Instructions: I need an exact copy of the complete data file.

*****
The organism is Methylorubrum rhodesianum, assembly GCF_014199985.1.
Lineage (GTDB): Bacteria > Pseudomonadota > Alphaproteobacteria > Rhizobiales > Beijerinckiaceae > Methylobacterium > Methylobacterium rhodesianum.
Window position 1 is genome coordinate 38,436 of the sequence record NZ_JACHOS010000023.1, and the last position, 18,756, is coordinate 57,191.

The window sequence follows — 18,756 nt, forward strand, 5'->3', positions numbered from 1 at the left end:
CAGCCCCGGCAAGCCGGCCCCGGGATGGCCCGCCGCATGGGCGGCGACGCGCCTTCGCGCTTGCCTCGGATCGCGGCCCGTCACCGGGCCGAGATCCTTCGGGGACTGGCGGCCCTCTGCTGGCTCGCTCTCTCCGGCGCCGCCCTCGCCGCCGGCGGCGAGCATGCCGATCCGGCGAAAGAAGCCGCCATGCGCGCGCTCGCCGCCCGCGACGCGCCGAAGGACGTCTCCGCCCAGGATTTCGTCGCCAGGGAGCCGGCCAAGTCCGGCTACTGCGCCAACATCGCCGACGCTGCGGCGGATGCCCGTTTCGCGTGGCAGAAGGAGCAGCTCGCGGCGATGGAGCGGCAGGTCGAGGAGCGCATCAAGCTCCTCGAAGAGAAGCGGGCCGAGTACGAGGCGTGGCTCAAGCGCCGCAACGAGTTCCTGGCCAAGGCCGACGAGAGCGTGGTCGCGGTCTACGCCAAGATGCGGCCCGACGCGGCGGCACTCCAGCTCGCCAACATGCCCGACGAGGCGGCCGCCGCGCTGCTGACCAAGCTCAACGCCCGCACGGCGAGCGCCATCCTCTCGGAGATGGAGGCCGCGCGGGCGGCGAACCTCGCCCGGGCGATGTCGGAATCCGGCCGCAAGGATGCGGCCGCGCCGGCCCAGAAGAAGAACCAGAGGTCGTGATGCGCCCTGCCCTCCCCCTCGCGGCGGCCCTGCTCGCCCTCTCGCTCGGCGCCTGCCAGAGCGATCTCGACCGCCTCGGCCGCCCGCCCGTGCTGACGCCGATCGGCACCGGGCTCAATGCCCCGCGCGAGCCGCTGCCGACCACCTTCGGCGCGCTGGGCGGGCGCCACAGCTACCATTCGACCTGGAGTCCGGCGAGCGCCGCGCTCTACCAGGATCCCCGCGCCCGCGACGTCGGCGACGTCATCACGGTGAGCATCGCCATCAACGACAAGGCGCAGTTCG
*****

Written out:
The organism is Methylorubrum rhodesianum, assembly GCF_014199985.1.
Lineage (GTDB): Bacteria > Pseudomonadota > Alphaproteobacteria > Rhizobiales > Beijerinckiaceae > Methylobacterium > Methylobacterium rhodesianum.
Window position 1 is genome coordinate 38,436 of the sequence record NZ_JACHOS010000023.1, and the last position, 18,756, is coordinate 57,191.

The window sequence follows — 18,756 nt, forward strand, 5'->3', positions numbered from 1 at the left end:
CAGCCCCGGCAAGCCGGCCCCGGGATGGCCCGCCGCATGGGCGGCGACGCGCCTTCGCGCTTGCCTCGGATCGCGGCCCGTCACCGGGCCGAGATCCTTCGGGGACTGGCGGCCCTCTGCTGGCTCGCTCTCTCCGGCGCCGCCCTCGCCGCCGGCGGCGAGCATGCCGATCCGGCGAAAGAAGCCGCCATGCGCGCGCTCGCCGCCCGCGACGCGCCGAAGGACGTCTCCGCCCAGGATTTCGTCGCCAGGGAGCCGGCCAAGTCCGGCTACTGCGCCAACATCGCCGACGCTGCGGCGGATGCCCGTTTCGCGTGGCAGAAGGAGCAGCTCGCGGCGATGGAGCGGCAGGTCGAGGAGCGCATCAAGCTCCTCGAAGAGAAGCGGGCCGAGTACGAGGCGTGGCTCAAGCGCCGCAACGAGTTCCTGGCCAAGGCCGACGAGAGCGTGGTCGCGGTCTACGCCAAGATGCGGCCCGACGCGGCGGCACTCCAGCTCGCCAACATGCCCGACGAGGCGGCCGCCGCGCTGCTGACCAAGCTCAACGCCCGCACGGCGAGCGCCATCCTCTCGGAGATGGAGGCCGCGCGGGCGGCGAACCTCGCCCGGGCGATGTCGGAATCCGGCCGCAAGGATGCGGCCGCGCCGGCCCAGAAGAAGAACCAGAGGTCGTGATGCGCCCTGCCCTCCCCCTCGCGGCGGCCCTGCTCGCCCTCTCGCTCGGCGCCTGCCAGAGCGATCTCGACCGCCTCGGCCGCCCGCCCGTGCTGACGCCGATCGGCACCGGGCTCAATGCCCCGCGCGAGCCGCTGCCGACCACCTTCGGCGCGCTGGGCGGGCGCCACAGCTACCATTCGACCTGGAGTCCGGCGAGCGCCGCGCTCTACCAGGATCCCCGCGCCCGCGACGTCGGCGACGTCATCACGGTGAGCATCGCCATCAACGACAAGGCGCAGTTCG